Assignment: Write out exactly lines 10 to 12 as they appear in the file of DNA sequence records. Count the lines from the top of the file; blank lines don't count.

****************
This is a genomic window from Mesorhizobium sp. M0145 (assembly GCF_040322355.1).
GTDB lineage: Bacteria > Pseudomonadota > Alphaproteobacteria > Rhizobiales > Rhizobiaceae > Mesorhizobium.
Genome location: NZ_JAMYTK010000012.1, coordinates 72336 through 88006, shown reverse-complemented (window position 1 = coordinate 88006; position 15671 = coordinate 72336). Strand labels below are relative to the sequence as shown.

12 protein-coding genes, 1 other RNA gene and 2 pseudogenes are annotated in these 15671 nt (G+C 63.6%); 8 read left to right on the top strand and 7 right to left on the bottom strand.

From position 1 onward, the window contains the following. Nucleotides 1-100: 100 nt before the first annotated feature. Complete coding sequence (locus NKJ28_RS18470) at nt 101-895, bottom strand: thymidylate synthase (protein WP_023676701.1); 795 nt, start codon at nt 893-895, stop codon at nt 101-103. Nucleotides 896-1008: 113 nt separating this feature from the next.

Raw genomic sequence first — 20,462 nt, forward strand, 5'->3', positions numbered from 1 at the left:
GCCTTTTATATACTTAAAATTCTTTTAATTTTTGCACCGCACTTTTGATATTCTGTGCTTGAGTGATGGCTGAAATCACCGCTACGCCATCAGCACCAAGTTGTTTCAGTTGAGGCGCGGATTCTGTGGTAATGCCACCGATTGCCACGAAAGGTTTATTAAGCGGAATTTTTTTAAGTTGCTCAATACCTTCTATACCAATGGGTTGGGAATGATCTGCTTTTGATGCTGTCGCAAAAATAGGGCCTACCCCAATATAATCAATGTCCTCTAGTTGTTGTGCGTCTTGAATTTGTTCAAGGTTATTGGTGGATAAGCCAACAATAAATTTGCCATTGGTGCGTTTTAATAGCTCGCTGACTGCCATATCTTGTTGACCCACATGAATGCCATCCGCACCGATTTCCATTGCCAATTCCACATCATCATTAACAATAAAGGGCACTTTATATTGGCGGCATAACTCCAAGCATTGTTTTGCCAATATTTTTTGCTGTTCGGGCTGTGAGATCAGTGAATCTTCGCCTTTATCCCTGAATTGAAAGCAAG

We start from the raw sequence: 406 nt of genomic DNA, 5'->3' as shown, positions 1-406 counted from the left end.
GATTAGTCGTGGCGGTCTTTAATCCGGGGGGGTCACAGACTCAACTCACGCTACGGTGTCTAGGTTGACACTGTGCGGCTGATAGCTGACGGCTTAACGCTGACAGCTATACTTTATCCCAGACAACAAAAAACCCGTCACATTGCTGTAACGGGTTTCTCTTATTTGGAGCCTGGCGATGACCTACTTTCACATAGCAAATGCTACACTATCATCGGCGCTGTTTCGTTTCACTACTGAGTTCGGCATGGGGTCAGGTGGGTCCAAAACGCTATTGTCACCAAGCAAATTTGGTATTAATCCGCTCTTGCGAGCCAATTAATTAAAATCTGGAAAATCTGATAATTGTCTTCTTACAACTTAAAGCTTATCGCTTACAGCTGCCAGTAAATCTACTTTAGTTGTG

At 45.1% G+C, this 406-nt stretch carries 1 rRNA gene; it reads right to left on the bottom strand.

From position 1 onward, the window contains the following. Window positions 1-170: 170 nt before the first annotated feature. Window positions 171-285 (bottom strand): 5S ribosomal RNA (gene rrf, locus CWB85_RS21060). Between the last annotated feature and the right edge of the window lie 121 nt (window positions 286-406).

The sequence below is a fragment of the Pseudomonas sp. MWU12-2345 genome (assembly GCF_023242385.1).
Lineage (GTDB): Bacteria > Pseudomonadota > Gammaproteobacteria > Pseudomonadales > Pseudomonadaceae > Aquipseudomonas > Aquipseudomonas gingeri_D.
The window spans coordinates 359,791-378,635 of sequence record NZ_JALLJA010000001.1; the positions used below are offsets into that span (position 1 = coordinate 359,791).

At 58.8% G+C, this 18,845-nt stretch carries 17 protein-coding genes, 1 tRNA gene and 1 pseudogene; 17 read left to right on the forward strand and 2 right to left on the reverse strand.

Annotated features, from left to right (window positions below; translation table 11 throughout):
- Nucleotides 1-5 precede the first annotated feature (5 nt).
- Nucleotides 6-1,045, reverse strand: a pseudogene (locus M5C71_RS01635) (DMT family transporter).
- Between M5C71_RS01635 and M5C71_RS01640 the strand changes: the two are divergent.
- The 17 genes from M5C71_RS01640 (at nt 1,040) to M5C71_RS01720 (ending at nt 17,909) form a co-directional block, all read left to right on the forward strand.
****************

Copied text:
At 45.1% G+C, this 406-nt stretch carries 1 rRNA gene; it reads right to left on the bottom strand.

From position 1 onward, the window contains the following. Window positions 1-170: 170 nt before the first annotated feature. Window positions 171-285 (bottom strand): 5S ribosomal RNA (gene rrf, locus CWB85_RS21060). Between the last annotated feature and the right edge of the window lie 121 nt (window positions 286-406).

The sequence below is a fragment of the Pseudomonas sp. MWU12-2345 genome (assembly GCF_023242385.1).